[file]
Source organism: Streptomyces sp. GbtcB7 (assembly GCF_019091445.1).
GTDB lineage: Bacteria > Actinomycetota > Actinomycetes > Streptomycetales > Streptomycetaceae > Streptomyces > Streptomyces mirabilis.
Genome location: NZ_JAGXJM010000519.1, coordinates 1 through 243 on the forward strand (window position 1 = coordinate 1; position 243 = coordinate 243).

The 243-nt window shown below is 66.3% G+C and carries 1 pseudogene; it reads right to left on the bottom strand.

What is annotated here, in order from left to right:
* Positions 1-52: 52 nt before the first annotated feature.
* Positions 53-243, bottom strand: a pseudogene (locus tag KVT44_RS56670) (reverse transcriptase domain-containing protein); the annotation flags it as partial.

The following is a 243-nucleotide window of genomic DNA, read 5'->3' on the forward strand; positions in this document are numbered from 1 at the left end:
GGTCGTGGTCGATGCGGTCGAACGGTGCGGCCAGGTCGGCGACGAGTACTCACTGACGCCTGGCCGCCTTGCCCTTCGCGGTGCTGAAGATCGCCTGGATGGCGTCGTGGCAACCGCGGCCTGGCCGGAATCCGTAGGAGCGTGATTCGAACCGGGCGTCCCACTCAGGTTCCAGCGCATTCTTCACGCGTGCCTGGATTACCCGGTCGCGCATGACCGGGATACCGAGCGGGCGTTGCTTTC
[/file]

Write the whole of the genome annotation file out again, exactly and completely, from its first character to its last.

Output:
Source organism: Streptomyces sp. GbtcB7 (assembly GCF_019091445.1).
GTDB lineage: Bacteria > Actinomycetota > Actinomycetes > Streptomycetales > Streptomycetaceae > Streptomyces > Streptomyces mirabilis.
Genome location: NZ_JAGXJM010000519.1, coordinates 1 through 243 on the forward strand (window position 1 = coordinate 1; position 243 = coordinate 243).

The 243-nt window shown below is 66.3% G+C and carries 1 pseudogene; it reads right to left on the bottom strand.

What is annotated here, in order from left to right:
* Positions 1-52: 52 nt before the first annotated feature.
* Positions 53-243, bottom strand: a pseudogene (locus tag KVT44_RS56670) (reverse transcriptase domain-containing protein); the annotation flags it as partial.

The following is a 243-nucleotide window of genomic DNA, read 5'->3' on the forward strand; positions in this document are numbered from 1 at the left end:
GGTCGTGGTCGATGCGGTCGAACGGTGCGGCCAGGTCGGCGACGAGTACTCACTGACGCCTGGCCGCCTTGCCCTTCGCGGTGCTGAAGATCGCCTGGATGGCGTCGTGGCAACCGCGGCCTGGCCGGAATCCGTAGGAGCGTGATTCGAACCGGGCGTCCCACTCAGGTTCCAGCGCATTCTTCACGCGTGCCTGGATTACCCGGTCGCGCATGACCGGGATACCGAGCGGGCGTTGCTTTC